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The original Argyll marque
Alex Govan founded The Hozier Engineering Company in 1899, and it was at this factory that the first Argyll Voiturette was produced; copied from the contemporary Renault, it featured a 2¾ hp de Dion engine and shaft-drive. 1901 models had an upgraded engine of 5 hp; cars made in 1902 were upgraded even further, using 8 hp units. Soon there appeared a 10 hp twin with radiator tubes forming the sides of the hood; in 1904 the company introduced a range of front-radiatored Aster-engined cars. One of these was a 10 hp of 1985 cc; others were fours of 3054 cc, 3686 cc, and 4849 cc. All cars featured Govan's rather awkward gearbox, which had a T-shaped gate and separate reverse and change-speed levers. The company, by now named Argyll Motors Ltd. had now become Scotland's biggest marque and soon moved from its premises in Bridgeton, Glasgow to a grand, purpose-built factory in Alexandria, West Dunbartonshire. The Argyll Motor Works covered 12 acres (4.9 ha), had its own railway line, and was opened in 1906 by John Douglas-Scott-Montagu, 2nd Baron Montagu of Beaulieu. However, the new factory was never used to capacity, and the company began to decline after Govan's death in 1907. It went into liquidation in 1908.
Production restarted in 1910, under a company now named Argyll Ltd., with a new range of cars including the famed "Flying Fifteen", and a six-cylinder model. The 12/14 was widely sold as a taxi even being exported to New York. Four-wheel brakes designed by J.M. Rubury of Argyll and patented on 18 March 1910 by Henri Perrot and John Meredith Rubury (Patent number 6807)  were available from 1911 on, and in 1912 the single Sleeve valve engine designed by company director Baillie P. Burt and J. P. McCollum began production; the entire range featured Burt-McCollum engines by 1914.
Argyll changed hands in 1914 and the Alexandria factory was sold to the Royal Navy for torpedo production. Car production was resumed on a small scale in the original Bridgeton works under the control of John Brimlow who had previously run the repair department. The first product from the new company was a revival of the pre-war 15·9 hp model, now with electric starter but few were sold. In 1922 it was joined by a 1½-litre sleeve valve model and in 1926 by the 12/40 sports.
The company made a final appearance at the London Motor Show in 1927 and the last cars were probably made in 1928 though still advertised until Argyll closed in 1932.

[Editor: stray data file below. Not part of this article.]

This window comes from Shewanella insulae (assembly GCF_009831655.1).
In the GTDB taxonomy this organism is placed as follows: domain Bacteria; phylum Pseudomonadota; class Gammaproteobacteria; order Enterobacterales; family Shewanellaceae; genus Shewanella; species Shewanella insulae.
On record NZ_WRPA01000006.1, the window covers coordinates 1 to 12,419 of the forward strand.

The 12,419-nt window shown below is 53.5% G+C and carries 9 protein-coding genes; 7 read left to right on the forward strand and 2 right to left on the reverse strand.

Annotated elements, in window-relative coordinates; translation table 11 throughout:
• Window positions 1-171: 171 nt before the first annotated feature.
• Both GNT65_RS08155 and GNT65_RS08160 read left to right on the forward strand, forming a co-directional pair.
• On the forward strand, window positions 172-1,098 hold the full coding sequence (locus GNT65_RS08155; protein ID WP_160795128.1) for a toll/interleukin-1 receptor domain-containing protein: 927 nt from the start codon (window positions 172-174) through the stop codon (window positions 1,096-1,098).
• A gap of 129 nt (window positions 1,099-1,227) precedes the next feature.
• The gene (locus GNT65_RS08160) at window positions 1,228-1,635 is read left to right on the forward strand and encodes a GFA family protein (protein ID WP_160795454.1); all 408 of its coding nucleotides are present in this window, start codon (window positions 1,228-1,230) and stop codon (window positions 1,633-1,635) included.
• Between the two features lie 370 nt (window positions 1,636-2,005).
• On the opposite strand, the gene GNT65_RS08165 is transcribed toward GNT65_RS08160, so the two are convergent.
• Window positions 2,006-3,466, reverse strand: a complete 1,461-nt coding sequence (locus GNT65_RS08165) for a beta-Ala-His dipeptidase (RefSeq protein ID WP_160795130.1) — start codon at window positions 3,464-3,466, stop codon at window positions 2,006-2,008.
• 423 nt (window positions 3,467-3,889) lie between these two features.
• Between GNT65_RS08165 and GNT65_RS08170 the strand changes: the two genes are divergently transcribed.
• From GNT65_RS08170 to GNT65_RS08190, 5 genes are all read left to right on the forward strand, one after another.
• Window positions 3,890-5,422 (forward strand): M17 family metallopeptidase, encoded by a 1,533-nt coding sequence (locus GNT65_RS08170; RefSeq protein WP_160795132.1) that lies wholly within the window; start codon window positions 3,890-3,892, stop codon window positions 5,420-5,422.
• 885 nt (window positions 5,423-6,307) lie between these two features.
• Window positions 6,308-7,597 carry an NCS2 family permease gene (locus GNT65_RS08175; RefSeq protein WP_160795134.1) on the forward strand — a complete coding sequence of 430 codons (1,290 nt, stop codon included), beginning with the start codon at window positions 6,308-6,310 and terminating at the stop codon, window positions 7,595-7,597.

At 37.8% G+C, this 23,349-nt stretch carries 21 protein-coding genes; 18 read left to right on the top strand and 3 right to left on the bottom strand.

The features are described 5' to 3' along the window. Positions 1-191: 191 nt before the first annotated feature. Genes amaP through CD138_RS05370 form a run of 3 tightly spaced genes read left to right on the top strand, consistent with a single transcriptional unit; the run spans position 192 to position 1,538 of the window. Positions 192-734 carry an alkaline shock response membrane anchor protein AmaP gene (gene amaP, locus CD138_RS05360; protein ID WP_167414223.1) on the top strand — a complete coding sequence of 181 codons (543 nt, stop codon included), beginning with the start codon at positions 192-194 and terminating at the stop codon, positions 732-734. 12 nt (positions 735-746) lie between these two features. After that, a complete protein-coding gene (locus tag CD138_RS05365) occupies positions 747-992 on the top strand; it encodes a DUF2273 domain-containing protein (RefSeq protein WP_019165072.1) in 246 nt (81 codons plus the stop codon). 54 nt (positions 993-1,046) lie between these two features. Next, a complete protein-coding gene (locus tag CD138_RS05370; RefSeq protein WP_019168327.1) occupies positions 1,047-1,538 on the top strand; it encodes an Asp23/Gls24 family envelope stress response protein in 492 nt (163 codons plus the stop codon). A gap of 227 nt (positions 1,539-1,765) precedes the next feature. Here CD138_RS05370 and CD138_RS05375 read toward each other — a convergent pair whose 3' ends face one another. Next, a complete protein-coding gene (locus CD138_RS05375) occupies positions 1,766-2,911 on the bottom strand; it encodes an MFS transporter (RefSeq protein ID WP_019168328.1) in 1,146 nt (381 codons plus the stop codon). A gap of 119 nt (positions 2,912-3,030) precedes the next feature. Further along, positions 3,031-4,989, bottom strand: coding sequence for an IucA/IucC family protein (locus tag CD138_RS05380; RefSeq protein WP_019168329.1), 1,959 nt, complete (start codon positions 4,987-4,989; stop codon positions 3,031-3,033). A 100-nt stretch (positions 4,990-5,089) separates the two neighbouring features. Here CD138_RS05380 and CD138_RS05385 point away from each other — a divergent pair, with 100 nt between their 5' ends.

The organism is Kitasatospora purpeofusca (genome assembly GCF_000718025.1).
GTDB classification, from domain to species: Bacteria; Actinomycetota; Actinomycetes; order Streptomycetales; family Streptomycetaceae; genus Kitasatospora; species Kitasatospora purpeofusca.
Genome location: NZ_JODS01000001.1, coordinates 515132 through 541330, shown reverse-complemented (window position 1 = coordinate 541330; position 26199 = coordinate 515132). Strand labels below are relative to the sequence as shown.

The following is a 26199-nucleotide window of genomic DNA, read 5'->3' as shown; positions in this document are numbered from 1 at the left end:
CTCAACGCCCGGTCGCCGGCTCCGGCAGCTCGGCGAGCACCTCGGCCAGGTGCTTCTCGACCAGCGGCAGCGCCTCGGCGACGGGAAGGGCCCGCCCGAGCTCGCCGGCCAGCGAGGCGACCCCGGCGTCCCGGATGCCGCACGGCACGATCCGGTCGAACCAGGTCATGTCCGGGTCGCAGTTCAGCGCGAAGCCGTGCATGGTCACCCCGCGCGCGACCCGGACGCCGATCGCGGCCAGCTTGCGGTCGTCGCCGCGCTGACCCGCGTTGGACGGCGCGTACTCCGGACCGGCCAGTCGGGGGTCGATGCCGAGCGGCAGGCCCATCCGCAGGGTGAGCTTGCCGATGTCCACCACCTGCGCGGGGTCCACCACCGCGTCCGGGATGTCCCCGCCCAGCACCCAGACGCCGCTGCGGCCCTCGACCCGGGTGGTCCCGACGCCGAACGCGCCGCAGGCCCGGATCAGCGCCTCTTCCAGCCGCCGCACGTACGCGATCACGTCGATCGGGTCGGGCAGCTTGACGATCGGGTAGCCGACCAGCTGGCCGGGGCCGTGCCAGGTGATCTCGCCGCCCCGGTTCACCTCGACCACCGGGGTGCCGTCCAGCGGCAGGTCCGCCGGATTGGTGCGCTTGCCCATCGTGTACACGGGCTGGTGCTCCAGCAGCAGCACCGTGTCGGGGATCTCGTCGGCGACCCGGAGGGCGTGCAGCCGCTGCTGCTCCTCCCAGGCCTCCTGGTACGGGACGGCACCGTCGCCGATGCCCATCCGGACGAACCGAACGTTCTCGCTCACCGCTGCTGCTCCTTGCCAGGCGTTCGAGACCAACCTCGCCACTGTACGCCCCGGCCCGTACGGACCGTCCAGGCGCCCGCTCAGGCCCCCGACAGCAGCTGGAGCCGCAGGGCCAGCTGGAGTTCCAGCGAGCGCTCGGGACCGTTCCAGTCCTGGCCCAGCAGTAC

The second Argyll era
The name was re-used in 1976 by a new company who made a mid-engined sports car, the Argyll GT in Lochgilphead, Scotland.
The new manufacturing company was founded by Bob Henderson. The new car was named after the original Argyll of 1898, in honour of a grandfather of one of the investors who worked in the Argyll factory at Alexandria.
The only model was the mid-engined Argyll GT (or "Turbo GT"), which was based on a sturdy box section chassis with space frame clothed in a fibreglass bodyshell made next door to the old Arrol-Johnston factory in Dumfries by Solway Marine. The 1976 prototype car featured a turbocharged Rover V8 engine. A version with a turbocharged Saab engine was also mooted, but none was built. The suspension came from the Triumph 2500 and the gearbox was a ZF 5-speed unit. By undoing 10 bolts, the entire rear end, suspension, gearbox and engine came away.
A production version of the car, made its début in 1983, had a non-turbocharged version of the Douvrin Euro V6 as used by Renault, Peugeot and others, together with a Renault 30 transaxle. A turbocharged V8 of 3.5 - 4.2 litres, together with the ZF transmission, was an option, but none were built. Other engine options were the Lancia Beta engine and transmission, a Buick V6 which had started out as a stillborn Indycar engine. a top speed of 160 mph (ca. 260 km/h) with the turbo V8 was claimed but never ratified. Production capacity was stated to be twelve cars a year however, none were sold. The silver version used for the launch and publicity material belonged to the company accountant and was virtually never driven. With a quoted price of £25-30,000 at launch (comparable with the contemporary Ferrari 308 GTB many[who?] believed that this was too high a price to pay for a car that was effectively built from other manufacturer's components and was poorly finished. e.g. The hexagonal tail lights were from the Datsun Cherry, the dashboard from Volvo, the steering wheel from the Triumph Dolomite, the door handles from the Morris Marina.
- Oliver, George A. (1967). The Single Sleeve-valve Argylls. Profile Publications. 67.